It didn't happen last season when Indiana had a top-five ranking and two lottery picks in its starting lineup. It didn't happen the previous season when Indiana was in the midst of a rebirth that culminated with a Sweet 16 appearance.
Only Tuesday, with unbeaten Wisconsin in the midst of its best season under Bo Ryan and rebuilding Indiana merely trying to scrape its way into the NCAA tournament, did the Hoosiers do what they've failed to do so many times before.
Indiana defeated visiting Wisconsin 75-72, snapping a 12-game losing streak against the Badgers that dated back to Jan. 31, 2007 when Kelvin Sampson was still the coach of the Hoosiers and D.J. White was their best player. To break the Badgers' hex, Indiana's young players had to come of age and show the gumption necessary to claw back from a double-digit second-half deficit against an opponent that entered the day as one of only four remaining unbeaten teams in college basketball.
Five different Indiana players scored baskets during a 12-0 second-half run that turned a 52-42 deficit into a two-point lead with nine minutes to play. Sophomore point guard Yogi Ferrell and freshman wing Stanford Robinson did all the heavy lifting down the stretch, combining for all of Indiana's final 14 points to help the Hoosiers stave off a late push from the Badgers.
Traevon Jackson scored a career-high 21 points and Wisconsin shot 53.3 percent from the floor against the Hoosiers, but the Jackson and Brust both missed contested potential game-tying threes on the Badgers' final possession. Aside from a brief period early in the second half when Ferrell settled for too many jump shots and eventually got pulled from the game, Indiana survived Wisconsin's torrid shooting by exploiting the Badgers in transition or off the dribble.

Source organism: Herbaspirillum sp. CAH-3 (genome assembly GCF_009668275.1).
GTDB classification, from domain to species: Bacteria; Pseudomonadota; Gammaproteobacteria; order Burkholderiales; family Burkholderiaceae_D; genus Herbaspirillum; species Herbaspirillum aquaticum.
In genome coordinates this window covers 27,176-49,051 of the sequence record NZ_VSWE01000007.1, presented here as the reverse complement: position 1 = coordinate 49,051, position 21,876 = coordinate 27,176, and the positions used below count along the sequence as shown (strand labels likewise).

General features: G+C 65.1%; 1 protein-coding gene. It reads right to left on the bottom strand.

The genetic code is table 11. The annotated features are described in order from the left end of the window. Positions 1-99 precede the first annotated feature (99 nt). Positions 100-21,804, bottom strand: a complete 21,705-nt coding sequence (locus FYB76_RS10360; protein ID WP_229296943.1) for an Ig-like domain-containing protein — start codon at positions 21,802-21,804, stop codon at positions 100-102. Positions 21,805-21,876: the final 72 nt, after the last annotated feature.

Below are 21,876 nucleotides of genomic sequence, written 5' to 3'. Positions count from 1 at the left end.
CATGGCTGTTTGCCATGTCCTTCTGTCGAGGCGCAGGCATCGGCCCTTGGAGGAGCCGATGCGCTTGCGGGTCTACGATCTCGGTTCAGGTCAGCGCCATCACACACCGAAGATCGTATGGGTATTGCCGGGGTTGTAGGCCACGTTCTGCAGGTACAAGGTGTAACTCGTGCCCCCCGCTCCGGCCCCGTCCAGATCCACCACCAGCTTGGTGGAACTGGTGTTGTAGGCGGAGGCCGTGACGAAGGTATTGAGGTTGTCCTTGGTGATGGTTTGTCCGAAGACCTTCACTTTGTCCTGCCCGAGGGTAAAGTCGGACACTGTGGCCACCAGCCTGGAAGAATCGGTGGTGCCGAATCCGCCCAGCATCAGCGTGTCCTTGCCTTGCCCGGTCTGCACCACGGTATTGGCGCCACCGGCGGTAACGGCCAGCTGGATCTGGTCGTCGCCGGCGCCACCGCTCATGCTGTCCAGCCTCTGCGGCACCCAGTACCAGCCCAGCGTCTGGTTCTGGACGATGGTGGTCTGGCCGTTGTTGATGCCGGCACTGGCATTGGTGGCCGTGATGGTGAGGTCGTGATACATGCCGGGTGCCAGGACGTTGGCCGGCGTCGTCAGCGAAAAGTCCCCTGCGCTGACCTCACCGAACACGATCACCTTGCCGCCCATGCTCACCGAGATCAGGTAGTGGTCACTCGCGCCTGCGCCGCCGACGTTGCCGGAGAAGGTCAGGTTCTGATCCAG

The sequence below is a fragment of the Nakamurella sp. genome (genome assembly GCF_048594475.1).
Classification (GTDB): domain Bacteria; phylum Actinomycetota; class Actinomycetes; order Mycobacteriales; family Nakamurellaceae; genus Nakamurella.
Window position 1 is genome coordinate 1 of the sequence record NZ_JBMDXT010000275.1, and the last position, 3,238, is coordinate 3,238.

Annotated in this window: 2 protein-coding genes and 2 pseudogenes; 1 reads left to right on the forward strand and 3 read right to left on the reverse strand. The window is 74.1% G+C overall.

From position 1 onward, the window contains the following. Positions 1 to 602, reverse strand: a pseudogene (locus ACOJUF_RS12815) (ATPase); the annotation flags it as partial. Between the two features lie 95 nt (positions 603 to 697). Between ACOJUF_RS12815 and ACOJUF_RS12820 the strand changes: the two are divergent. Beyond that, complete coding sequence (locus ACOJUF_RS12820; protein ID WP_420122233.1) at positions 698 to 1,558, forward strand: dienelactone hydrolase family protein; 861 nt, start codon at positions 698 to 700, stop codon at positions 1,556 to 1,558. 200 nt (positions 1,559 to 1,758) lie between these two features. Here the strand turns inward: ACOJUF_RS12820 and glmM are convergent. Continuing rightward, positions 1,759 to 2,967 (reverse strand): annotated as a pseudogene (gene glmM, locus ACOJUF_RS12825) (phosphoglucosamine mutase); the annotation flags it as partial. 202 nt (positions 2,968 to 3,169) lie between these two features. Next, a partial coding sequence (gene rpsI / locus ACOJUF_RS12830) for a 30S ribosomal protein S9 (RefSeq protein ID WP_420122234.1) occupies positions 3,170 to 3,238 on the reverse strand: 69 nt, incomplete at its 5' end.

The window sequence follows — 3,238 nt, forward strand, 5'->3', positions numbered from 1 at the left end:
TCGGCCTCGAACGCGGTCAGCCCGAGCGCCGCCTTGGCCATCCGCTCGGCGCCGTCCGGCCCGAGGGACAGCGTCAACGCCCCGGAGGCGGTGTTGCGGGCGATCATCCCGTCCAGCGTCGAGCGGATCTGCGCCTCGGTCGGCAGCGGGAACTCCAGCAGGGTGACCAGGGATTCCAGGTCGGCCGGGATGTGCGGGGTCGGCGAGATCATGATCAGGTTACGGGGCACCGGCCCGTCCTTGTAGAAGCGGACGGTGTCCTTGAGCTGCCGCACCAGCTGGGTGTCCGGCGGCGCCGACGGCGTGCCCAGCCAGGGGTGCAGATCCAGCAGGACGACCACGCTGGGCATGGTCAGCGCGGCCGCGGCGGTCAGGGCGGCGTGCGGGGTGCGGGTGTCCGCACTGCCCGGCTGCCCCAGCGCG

There's no overstating the importance of this win for an Indiana team that entered the game 11-5 overall and 1-2 in the Big Ten. The Hoosiers previously had lost to the five best opponents they had faced and their best prior win was against a Washington team unlikely to finish in the upper half of the Pac-12.
For Wisconsin, the sting of a narrow road loss shouldn't diminish what this team has accomplished during the first half of the season. In starting 16-0, the Badgers had already beaten Florida, Saint Louis, Marquette, Virginia Iowa and Illinois, six teams with a pretty decent chance of making the NCAA tournament.
Many fans and media members have scolded Indiana students for storming the court when Tuesday's final buzzer sounded. That's fine. A school with five title banners hanging in the rafters probably should act like it's been here before.
But don't let that detract from the significance of beating Wisconsin for this Indiana team. On a night when the Badgers were riding high and the Hoosiers desperately needed a big win, Indiana finally rose up and broke its long losing streak.